My point about modern aikido is directed at the concept of generalized education. The curriculum should be directed at educating the largest number of practitioners to a level where they can see/touch/do aiki in their career. I think there is criticism modern aikido can no longer satisfy that goal. If this is the case, aikido will need to change its curriculum to target a smaller, more capable, demographic of practitioners or introduce elements that are better at producing aiki. Or both. I think regardless of what you think is aiki, we need to assess whether aikido curriculum is accomplishing its goal of education.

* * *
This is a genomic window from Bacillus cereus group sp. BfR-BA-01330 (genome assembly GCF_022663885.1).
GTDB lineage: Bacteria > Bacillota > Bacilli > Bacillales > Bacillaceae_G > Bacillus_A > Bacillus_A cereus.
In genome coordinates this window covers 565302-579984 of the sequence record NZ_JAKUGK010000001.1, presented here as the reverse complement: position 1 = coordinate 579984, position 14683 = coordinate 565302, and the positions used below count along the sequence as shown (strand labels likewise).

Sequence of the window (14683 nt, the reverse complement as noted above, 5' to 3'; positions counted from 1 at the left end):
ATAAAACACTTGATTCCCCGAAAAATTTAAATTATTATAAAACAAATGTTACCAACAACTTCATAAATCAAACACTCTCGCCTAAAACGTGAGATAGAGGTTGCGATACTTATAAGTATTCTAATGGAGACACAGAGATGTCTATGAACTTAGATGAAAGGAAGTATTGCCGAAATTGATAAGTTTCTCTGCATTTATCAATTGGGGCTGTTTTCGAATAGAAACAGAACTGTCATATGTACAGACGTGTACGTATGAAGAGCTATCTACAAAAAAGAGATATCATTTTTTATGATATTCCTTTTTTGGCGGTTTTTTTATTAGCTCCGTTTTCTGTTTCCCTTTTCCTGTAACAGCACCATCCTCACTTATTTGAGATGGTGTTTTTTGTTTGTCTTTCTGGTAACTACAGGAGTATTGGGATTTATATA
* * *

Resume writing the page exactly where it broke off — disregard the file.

Here's what I think is a problem with a general re-engineering of Aikido to have more This Stuff in it. How are you going to get people to sign the registration forms and put their checks in the box every month? We can't even define what we are talking about here; it is complicated and difficult to train it, it is just as hard to describe what it is. People are still talking around the actual training methodologies on this forum. If you want to change Aikido to have This Stuff there needs to be writing about it, pictures, videos, all of that.
Aikido doesn't need all that hassle - people hear about how it has a great philosophy, it has a meditative aspect to it, it is about resolving conflict constructively, and that's what attracts people. People come and watch class and they see people performing these circular movements, being centered, leading and connecting, and they go, that's great!